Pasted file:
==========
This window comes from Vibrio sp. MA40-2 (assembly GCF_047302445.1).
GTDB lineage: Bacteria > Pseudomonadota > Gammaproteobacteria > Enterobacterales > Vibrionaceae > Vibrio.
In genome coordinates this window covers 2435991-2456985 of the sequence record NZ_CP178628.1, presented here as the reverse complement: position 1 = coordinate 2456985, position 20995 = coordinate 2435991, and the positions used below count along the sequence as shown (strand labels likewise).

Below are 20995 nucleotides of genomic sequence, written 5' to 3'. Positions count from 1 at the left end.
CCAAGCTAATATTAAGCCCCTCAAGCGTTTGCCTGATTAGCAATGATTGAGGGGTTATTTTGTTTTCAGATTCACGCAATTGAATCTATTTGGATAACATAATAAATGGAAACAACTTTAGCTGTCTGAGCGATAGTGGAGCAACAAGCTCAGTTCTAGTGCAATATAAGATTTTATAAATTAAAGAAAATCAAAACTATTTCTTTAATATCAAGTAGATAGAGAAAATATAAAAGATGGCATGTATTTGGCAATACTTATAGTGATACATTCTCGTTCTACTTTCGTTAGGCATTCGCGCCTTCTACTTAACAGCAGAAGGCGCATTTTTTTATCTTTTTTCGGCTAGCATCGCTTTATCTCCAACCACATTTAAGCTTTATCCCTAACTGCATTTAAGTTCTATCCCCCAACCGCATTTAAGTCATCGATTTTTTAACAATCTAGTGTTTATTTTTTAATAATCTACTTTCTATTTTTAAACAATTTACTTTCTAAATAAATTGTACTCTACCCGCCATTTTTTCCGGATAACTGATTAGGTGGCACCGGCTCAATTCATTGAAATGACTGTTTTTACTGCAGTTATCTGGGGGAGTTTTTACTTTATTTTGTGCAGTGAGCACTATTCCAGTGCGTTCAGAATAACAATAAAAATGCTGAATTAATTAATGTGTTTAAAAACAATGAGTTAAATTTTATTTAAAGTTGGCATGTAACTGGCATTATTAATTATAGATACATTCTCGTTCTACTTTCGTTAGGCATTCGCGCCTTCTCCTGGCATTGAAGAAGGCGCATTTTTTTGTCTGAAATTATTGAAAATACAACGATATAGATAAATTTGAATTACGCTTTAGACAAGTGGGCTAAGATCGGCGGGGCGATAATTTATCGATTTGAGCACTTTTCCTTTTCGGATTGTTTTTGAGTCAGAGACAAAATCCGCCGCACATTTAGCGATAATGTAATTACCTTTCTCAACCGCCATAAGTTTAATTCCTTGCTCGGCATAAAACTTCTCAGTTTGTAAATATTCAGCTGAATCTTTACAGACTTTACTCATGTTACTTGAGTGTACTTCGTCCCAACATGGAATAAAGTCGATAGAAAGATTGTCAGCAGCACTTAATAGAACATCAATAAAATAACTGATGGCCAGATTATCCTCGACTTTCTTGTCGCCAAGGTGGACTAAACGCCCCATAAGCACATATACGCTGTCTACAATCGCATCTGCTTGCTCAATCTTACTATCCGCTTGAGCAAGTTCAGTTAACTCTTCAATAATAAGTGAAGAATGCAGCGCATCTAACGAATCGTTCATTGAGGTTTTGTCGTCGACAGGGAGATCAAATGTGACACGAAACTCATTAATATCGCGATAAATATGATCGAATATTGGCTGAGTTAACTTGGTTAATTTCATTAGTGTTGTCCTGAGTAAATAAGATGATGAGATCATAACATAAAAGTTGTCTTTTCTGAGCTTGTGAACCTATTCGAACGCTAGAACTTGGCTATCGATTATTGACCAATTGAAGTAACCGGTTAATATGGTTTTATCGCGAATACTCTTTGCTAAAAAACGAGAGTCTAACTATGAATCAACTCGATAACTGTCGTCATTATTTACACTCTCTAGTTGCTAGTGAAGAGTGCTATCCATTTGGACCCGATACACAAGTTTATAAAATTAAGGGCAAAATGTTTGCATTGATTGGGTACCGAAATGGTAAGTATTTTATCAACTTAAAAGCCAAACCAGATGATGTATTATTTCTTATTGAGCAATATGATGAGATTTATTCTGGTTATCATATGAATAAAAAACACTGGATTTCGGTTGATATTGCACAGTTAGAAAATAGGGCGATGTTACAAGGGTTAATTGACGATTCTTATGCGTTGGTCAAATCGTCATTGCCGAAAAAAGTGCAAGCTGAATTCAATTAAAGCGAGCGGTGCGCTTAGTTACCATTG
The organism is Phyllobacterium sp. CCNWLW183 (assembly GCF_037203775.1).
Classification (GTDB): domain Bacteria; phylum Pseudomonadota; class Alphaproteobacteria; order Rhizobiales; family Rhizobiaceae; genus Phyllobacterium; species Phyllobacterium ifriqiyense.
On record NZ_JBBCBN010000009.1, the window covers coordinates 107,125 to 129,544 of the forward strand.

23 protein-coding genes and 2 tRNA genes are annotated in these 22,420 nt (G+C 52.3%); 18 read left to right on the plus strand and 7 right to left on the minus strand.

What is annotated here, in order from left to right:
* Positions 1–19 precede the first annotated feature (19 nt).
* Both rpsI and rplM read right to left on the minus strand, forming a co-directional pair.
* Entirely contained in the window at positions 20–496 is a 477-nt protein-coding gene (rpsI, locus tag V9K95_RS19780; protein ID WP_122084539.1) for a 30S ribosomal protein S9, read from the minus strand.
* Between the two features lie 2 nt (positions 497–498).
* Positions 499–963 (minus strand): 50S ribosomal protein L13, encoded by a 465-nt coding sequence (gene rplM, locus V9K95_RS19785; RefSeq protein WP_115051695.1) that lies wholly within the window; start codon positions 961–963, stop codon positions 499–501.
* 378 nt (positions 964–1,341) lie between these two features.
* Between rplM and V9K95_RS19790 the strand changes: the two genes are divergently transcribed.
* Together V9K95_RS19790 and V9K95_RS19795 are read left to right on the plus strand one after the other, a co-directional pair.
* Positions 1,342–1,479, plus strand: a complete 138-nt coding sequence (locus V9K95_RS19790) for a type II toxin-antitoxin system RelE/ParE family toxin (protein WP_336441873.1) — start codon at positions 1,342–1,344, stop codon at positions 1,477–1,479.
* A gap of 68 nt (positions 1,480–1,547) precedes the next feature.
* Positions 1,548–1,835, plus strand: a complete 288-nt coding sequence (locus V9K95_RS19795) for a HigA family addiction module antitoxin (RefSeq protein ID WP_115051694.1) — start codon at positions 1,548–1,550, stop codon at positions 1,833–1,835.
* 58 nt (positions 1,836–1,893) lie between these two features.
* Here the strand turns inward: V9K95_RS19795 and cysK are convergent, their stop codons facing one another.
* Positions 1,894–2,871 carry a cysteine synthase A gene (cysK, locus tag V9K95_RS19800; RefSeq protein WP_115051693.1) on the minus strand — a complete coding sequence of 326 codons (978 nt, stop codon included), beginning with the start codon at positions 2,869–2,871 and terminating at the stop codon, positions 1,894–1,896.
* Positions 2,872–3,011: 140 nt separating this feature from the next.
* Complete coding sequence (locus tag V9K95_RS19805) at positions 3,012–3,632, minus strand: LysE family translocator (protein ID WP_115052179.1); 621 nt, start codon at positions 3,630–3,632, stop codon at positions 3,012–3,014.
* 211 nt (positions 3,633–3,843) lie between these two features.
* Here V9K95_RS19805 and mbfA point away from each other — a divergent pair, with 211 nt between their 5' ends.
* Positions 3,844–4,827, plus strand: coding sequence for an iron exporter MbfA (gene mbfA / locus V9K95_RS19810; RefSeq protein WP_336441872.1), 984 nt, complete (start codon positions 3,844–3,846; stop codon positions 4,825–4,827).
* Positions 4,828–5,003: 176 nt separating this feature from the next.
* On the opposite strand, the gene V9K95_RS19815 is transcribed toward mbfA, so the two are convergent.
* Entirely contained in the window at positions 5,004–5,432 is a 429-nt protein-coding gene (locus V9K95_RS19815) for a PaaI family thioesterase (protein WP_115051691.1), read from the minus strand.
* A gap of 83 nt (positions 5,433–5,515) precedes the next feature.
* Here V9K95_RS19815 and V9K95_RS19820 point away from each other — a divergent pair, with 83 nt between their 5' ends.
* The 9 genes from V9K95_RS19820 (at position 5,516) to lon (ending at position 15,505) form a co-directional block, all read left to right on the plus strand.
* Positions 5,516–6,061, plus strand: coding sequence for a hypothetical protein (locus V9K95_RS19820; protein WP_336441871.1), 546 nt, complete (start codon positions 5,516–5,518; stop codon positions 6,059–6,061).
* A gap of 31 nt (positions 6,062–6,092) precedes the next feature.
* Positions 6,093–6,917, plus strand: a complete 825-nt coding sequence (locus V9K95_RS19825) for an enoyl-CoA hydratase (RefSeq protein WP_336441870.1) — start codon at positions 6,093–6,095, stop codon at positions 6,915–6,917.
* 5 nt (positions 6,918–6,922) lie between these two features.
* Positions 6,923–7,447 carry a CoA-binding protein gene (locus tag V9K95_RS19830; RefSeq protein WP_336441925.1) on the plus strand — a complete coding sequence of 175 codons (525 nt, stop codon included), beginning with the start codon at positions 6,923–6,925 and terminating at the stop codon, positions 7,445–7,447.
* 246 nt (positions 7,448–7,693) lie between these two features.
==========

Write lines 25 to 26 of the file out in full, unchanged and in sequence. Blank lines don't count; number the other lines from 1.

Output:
* Positions 2,872–3,011: 140 nt separating this feature from the next.
* Complete coding sequence (locus tag V9K95_RS19805) at positions 3,012–3,632, minus strand: LysE family translocator (protein ID WP_115052179.1); 621 nt, start codon at positions 3,630–3,632, stop codon at positions 3,012–3,014.